TOTAL HEALTH TRANSFORMATION SYSTEM

Plan and Prep Your Meals
Plan and Prep Your Meals
Do a Mind-Body Scan
Do a Mind-Body Scan
Practice De-Stressing
Practice De-Stressing
Create and Use a Sleep Ritual
Create and Use a Sleep Ritual
Use a Targeted Recovery Strategy
Use a Targeted Recovery Strategy
Think on a Continuum
Think on a Continuum
Eat Mostly Whole Foods
Eat Mostly Whole Foods
Eat Protein and Colorful Plants
Eat Protein and Colorful Plants
Practice 80% Full
Practice 80% Full
Practice Your Fitness Mission
Practice Your Fitness Mission
Maintain Progress
Maintain Progress
Deep Health
Deep Health

Go Ahead, Make a Mistake

Your food journal is just a tool. It’s not your self-worth. Miss-step, and track that, too.

As you gather data about your eating habits, you may discover things that need improvement.

After looking through a day of eating in your food journal, you may discover some things that need improvement.

Once we don our researcher’s specs and look at our food journal with “new eyes”, we may realize that while we know what to do, we may not be doing it as consistently as we need to in order to see results.

Most people don’t like feeling like they’re “making mistakes”. We might feel embarrassed or guilty, or like we’ve failed.

Which brings us to a very important point . . .

You are not your journal.

Your journal is something you do. A tool you can use. Not something you are.

You own this tool. It doesn’t own you. A food record is data collection, and you’re the scientist.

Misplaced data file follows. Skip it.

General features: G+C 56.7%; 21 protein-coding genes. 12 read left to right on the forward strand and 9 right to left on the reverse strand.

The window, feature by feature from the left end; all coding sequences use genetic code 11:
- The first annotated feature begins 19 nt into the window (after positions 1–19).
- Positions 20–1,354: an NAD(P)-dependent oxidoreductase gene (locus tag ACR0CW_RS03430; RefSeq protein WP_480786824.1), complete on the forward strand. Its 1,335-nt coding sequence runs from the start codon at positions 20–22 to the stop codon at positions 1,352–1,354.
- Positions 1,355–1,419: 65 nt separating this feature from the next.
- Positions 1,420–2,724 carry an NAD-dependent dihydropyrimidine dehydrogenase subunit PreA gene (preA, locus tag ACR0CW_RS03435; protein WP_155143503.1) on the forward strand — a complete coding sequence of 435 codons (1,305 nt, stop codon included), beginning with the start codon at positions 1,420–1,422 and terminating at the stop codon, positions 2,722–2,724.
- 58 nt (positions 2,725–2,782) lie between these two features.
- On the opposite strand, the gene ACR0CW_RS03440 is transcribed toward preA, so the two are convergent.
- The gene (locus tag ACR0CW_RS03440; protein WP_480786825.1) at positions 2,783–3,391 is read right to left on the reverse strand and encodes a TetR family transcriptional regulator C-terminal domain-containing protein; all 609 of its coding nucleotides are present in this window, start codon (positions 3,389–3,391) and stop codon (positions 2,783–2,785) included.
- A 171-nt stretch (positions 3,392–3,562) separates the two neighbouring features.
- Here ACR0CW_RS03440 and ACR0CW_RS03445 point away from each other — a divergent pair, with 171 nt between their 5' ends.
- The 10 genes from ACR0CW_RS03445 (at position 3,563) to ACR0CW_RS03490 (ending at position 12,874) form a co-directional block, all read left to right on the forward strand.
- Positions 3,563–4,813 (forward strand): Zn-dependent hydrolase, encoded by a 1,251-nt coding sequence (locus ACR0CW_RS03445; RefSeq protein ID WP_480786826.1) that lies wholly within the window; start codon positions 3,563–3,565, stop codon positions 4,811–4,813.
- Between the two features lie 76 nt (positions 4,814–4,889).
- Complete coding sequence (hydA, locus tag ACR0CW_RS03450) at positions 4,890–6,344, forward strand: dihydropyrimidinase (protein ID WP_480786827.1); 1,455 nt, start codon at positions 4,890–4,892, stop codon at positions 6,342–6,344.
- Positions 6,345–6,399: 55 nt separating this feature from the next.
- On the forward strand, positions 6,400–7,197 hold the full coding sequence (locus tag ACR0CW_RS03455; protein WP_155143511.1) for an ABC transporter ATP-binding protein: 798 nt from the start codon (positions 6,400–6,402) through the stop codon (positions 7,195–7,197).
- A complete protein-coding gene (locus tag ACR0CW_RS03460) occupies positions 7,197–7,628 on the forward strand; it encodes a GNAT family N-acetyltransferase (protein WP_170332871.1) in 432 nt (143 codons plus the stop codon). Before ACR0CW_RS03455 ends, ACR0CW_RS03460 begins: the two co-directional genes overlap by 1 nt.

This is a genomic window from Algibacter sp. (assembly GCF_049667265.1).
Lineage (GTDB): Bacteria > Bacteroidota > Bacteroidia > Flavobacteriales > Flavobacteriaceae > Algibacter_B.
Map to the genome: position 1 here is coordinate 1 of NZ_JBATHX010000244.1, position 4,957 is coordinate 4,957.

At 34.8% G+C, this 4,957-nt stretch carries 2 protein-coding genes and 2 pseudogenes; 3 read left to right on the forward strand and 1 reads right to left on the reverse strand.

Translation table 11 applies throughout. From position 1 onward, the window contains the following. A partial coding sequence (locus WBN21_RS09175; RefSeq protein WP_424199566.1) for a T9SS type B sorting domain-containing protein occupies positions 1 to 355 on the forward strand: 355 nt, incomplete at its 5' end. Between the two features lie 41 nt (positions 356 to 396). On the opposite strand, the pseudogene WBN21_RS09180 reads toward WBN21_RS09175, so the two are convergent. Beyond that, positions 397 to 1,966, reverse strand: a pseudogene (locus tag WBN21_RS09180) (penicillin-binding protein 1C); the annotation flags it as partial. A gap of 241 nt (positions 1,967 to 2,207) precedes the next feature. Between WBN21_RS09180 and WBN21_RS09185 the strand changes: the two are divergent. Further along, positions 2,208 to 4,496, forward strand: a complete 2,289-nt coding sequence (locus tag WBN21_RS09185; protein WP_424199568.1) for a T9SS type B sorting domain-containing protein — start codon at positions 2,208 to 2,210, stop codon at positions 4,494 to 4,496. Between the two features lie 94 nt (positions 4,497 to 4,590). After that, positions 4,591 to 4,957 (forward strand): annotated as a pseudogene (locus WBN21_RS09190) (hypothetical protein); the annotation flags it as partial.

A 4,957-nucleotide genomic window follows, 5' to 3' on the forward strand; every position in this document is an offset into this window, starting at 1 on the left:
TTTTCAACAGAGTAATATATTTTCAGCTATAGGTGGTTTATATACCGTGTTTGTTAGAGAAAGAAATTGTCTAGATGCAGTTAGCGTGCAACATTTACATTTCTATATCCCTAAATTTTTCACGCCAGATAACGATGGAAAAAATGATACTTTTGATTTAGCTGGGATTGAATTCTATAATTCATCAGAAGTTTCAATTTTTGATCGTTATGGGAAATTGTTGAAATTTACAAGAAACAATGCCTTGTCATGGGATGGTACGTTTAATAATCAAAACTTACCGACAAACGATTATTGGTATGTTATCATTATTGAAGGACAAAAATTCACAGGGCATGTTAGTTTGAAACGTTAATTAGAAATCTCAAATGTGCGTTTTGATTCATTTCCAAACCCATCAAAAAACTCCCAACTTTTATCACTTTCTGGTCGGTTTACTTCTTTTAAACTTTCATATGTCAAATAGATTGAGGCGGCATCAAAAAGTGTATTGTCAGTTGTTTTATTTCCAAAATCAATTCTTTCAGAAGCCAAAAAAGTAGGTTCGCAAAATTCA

The data aren’t “good” or “bad”, and neither are you.

Data just is.

Skipped two meals yesterday? Overate to compensate? Missed your protein? Just facts. And it’s totally OK.

Mistakes are your friends.

When you make mistakes, you learn valuable information…

  • about yourself.
  • about specific situations in your life.
  • about triggers and automatic patterns.
  • about what you might need and want to change.

Precisely because of those mistakes, you have crucial insight that you can now use to change your behavior.

Cool. Thanks, mistakes!

Here’s a strange experiment to try, if you want to …

Make a mistake on purpose.

Go ahead. Make a mistake. Make lots.

Eat something “bad”. Make a “dumb” choice.

Make a mistake that’s familiar to you. Or make a fresh one. Your call.

Make that mistake. Then record it.

And see what happens.

For example, notice and write down how your body and brain feel when you eat something that doesn’t suit you.

Notice how this “mistake” changes your future behavior. Or your cravings.

We don’t learn by trying to be “perfect”.

Trying to be perfect could actually be making you worse.

Instead, we learn by letting ourselves take risks, asking questions and actively seeking improvement.

Why is this choice a “mistake” for you? Why is this a “bad choice” for you?

How can you transform the critical information from that mistake into future action?

Look for bright spots too.

Making mistakes is awesome. Try it today.

Look for what you’re doing well.

  • What is a little easier for you now?
  • Where are you succeeding?
  • What’s a small victory you had recently?

How can you do more of that?

Data = your action plan.

Every piece of data you collect is an opportunity to take a positive step forward.

Every “mistake” is another signpost directing you along the road of your coaching journey.

Go on, make mistakes. Take risks.

Get comfortable with “screwing up”.

“Failure” is just feedback—information that you can use to make a future decision better.

Every success shows you what to do more of, and where you’re already doing well.

Stay aware. Record it all. To your body, there are no secrets.

Then act based on what you know to be true.

Because that’s the only way to truly get better.

  • Find what you are doing right . . . and do more of it
  • Find what you could improve . . . face it honestly and with kindness . . . and take action as soon as possible.